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How a Morning Routine Can Impact Mental Health

How a Morning Routine Can Impact Mental Health

By Liam McLeod • Rumble Contributor | One of the most important things I have come to realize in life is that happiness is something that is earned, not given. It took me a long time to understand that in order to be happy in life, you have to go out of your way every single day and do something that has the chance to bring some sort of light to your day. It took me even longer to realize that the same was true (for me) when it came to dealing with anxiety. 

When I first started experiencing extreme bouts of anxiety in college, I always looked at it as something that could be cured, or something that I would eventually no longer have. But as I dealt with horrible anxiety over the next four years, I came to learn that wasn’t the case. I researched anxiety, its causes and treatments, almost religiously. I tried to figure out how to stop panic attacks and rid myself of the almost-constant anxiety I was experiencing. Some things worked, others didn’t, and I was still blind-sided almost every other day with varying levels of panic attacks and perpetual anxiety. 

However, over the past few months my mental health has soared, and I am no longer bogged down by nonstop anxiety or surprised by panic attacks. I attribute this to a couple different factors, but one stands out among the rest. 

I forget exactly where I heard it, but through my research I learned that panics attacks are the body’s reaction to something the brain doesn’t know it’s anxious about yet. Obviously everyone’s anxiety stems from different sources, but that notion struck a chord with me. I realized how noisy my life was. If I wasn’t in class or studying, I was on my phone, hanging out with my friends or doing anything but sitting and looking inward. I figured out that my brain had no time to process anything by itself. Things I was anxious about, but never thought about, eventually bubbled over into intense panics attacks. I decided that I was going to start meditating each morning and attempt to give myself time to review everything that was happening in my life.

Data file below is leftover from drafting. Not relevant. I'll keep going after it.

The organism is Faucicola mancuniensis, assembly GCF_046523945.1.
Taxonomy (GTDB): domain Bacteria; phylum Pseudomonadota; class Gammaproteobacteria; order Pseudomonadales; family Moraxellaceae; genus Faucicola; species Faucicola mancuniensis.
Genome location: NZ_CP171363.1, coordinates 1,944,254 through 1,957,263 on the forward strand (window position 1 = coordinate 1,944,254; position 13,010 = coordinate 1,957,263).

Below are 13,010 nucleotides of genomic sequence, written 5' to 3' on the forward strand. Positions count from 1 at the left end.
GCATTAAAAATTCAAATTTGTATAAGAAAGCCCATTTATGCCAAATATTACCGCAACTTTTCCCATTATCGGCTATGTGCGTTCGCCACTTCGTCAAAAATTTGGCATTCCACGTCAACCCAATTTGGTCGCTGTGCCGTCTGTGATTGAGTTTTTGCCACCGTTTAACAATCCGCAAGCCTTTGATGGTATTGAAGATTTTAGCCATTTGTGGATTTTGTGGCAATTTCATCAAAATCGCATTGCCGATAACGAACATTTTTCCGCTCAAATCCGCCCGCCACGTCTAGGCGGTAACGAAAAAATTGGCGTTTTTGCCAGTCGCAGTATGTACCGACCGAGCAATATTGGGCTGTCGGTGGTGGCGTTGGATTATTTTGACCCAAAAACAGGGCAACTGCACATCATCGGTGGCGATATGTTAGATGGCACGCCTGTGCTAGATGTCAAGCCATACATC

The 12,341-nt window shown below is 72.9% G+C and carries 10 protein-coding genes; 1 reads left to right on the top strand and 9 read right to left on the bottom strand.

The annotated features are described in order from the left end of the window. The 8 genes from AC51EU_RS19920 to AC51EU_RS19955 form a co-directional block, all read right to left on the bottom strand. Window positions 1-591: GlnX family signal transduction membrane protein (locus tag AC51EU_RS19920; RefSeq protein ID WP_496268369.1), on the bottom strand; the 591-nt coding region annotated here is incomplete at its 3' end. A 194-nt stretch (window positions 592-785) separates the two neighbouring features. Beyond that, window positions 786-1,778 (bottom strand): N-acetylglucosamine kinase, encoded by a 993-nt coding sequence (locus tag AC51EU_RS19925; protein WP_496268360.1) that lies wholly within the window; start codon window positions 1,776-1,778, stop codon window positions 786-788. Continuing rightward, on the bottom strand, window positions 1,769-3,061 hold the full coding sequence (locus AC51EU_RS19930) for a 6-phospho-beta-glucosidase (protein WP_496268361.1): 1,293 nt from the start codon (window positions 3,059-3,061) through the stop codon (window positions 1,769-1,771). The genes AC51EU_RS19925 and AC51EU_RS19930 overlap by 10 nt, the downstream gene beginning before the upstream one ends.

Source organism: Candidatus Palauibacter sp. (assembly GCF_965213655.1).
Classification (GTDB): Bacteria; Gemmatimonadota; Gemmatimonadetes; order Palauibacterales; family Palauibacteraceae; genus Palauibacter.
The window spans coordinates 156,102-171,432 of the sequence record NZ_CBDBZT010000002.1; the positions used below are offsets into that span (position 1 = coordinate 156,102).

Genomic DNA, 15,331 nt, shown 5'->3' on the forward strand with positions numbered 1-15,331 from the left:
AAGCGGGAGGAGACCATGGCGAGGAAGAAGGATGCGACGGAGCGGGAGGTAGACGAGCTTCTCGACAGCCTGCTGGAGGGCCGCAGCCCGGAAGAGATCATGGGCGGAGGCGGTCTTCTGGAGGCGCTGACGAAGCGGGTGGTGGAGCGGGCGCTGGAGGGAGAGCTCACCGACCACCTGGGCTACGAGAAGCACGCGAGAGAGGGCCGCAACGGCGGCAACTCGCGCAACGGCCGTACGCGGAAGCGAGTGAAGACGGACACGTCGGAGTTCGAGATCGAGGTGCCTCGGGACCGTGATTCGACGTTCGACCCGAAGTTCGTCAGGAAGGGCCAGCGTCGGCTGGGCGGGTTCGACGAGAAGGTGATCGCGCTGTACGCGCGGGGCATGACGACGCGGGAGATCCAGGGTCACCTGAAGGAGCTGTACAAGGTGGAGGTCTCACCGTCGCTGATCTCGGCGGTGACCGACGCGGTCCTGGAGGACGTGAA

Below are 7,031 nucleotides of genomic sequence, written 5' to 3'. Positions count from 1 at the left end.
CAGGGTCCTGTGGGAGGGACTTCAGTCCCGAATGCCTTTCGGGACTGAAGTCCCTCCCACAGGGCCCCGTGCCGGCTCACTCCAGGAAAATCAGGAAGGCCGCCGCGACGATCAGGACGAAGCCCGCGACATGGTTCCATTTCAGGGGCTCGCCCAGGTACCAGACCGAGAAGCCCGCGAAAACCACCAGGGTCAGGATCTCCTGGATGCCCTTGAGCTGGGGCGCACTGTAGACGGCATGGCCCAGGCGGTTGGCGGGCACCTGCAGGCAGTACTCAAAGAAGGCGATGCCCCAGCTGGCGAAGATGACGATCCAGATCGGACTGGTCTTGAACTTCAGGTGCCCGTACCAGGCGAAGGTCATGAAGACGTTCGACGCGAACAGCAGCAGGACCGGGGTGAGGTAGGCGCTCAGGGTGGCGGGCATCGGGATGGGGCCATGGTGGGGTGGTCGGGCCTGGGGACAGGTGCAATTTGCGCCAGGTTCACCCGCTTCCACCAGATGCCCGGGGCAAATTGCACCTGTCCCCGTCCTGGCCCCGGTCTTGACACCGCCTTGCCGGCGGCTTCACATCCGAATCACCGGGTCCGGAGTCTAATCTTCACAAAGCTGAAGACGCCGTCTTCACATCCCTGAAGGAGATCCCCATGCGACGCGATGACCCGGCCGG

For anyone that has ever tried meditating, you know how hard of a task it is. I was terrible at it. I could never fully follow the breathing patterns, I hated sitting still for that long and most of the times I tried, I would just end up falling asleep. I gave up on it and the anxiety continued. 

At the beginning of spring this year I decided to try to pick up Yoga. One of the very first things I learned was how important breathing patterns are to Yoga. My mind immediately jumped back to my days of trying to meditate and everything started to click. I memorized a few of the “flows” from the Yoga classes I attended online and then started to go through the same breathing exercises I had l studied while learning to meditate. Suddenly I had a meditation practice that actually worked for me. I found it easy to dissect my day and review my weeks while stretching and maintaining a constant breath rate. I finally had the perfect quiet time for my brain to just sit there and be my brain, no stimulation, just me sitting there thinking. 

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I can’t say this is the only reason my anxiety has subsided, but I can say that I am no longer blindsided by panics attacks. When I feel one coming on, I find it almost easy to recall the things I thought about while doing Yoga and remember “oh this is the reason I feel anxious right now.” It’s unrealistic to imagine I do my Yoga meditation every day, and even more unrealistic to think that every time I do it I have some sort of profound realization. However, I can say that even though I miss days, as long as I have done my practice recently the effects last. This won’t work for everyone, but I urge people to have quiet time for their brain every once in a while, no stimulation, just you. 

 

Liam McLeod is a Haywood County native and recent graduate of the University of North Carolina at Charlotte where he studied philosophy and political science. He currently works as a raft guide at the White Water Center in Charlotte. McLeod is an avid adventurer, learner and joy seeker. This email address is being protected from spambots. You need JavaScript enabled to view it. 

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